“Never be afraid to trust an unknown future to a known God.”
Corrie ten Boom

I am back in school.  I am active in my church, and I eager to see where the future will lead.  I don’t know where my life will go from here.  I have hopes for the future, but I am open to wherever God chooses to lead me from here.  Am I scared by so many unknowns in my life?  Nope, because God has seen fit to put me exactly where he wants me in this exact moment, and I have complete faith that He will continue to put me where he wants me in my future.

I don’t know what tomorrow holds, but that is not a scary thought for me.  I am not frightened of all of the change going on in my life.  I am excited about it.  Change used to instill a butt-puckering sense of fear and anxiety for me, but now change means possibility.  It means something new, clean, and exciting.  Change means something fresh and unknown.  Change means a chance at discovery and exploration.  Change means the future.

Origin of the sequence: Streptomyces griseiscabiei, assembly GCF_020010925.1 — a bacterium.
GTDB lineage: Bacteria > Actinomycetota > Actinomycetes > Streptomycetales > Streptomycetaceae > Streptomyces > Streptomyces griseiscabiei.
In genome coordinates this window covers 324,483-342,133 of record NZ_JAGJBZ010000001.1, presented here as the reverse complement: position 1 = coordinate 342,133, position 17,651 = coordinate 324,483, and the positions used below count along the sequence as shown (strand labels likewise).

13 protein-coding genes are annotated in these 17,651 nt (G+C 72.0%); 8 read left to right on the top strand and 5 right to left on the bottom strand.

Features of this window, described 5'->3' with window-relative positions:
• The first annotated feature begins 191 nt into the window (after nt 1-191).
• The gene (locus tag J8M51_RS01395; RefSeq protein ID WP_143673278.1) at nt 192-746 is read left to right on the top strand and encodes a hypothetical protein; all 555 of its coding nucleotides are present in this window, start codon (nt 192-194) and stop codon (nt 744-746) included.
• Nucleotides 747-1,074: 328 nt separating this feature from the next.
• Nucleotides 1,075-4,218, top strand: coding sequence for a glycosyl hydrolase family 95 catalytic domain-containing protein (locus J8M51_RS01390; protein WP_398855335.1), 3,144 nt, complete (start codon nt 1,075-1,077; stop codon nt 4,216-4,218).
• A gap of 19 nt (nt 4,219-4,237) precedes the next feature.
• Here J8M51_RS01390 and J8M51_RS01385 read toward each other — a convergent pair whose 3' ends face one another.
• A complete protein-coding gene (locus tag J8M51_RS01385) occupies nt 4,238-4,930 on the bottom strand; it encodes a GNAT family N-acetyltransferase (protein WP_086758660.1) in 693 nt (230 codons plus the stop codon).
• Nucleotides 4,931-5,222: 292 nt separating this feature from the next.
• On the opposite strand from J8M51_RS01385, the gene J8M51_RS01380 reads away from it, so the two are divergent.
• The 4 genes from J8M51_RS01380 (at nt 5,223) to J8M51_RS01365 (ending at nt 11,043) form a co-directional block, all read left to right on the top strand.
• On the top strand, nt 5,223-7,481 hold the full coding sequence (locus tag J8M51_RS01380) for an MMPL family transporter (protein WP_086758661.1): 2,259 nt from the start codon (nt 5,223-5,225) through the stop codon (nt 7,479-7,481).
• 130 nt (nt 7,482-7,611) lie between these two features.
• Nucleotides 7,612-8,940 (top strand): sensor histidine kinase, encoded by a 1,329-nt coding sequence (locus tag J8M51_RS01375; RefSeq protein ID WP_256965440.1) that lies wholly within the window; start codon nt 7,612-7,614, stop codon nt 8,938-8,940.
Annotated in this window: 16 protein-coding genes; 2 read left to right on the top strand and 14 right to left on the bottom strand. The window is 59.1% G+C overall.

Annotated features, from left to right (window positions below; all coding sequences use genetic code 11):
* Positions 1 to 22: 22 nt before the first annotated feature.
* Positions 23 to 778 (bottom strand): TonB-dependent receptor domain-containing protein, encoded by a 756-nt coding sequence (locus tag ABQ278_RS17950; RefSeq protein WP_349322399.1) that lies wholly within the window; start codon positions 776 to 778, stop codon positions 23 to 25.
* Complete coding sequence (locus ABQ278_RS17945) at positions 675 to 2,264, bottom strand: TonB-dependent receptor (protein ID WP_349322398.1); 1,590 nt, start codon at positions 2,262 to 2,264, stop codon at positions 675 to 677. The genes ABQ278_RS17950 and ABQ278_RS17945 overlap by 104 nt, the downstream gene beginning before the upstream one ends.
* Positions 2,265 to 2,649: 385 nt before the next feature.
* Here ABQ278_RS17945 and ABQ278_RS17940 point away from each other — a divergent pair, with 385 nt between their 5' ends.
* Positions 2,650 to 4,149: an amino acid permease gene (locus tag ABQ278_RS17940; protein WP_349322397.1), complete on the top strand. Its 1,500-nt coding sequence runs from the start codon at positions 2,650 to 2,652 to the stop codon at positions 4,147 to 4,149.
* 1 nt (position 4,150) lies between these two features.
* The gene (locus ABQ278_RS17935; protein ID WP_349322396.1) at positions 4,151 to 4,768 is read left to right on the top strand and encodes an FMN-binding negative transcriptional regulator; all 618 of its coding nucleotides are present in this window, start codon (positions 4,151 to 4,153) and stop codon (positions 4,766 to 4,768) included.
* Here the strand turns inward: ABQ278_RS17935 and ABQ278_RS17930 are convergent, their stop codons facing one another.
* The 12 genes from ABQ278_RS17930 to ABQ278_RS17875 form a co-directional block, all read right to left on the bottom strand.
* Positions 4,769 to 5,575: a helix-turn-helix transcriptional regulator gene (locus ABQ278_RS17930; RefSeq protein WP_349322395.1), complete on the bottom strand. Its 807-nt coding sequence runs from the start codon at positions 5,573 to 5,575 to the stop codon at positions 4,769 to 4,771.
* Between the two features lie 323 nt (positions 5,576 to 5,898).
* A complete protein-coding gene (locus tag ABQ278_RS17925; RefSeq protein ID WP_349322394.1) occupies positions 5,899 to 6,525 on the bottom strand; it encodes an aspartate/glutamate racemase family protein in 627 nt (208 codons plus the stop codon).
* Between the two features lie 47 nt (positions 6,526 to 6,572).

I spent too long fearing change, and thus staying somewhere where I knew I was safe but unhappy.  Today I don’t know where I will be tomorrow, but I am happy and I am hopeful.

“Do not let the memories of your past limit the potential of your future. There are no limits to what you can achieve on your journey through life, except in your mind.”
Roy T. Bennett, The Light in the Heart


Until next time . . .

People vs. Love

keep out

I was talking with a friend recently.  For the sake of this post I shall name this friend Erin.  Erin is an great friend to many around her.  She is a devoted spouse and parent.  She is a positive influence.  But Erin is wearing a mask.  But, honestly, aren’t we all wearing some form of mask?  We are one person with our family . . . hopefully that is the most true version of ourselves.  We are another person with friends, and still yet another person with our co-workers.

Masks come from a deep-seated insecurity.  Every morning we wake up and put on the mask of the person that we want others to see and to like because we are afraid that the person that really lives inside our skin is not good enough.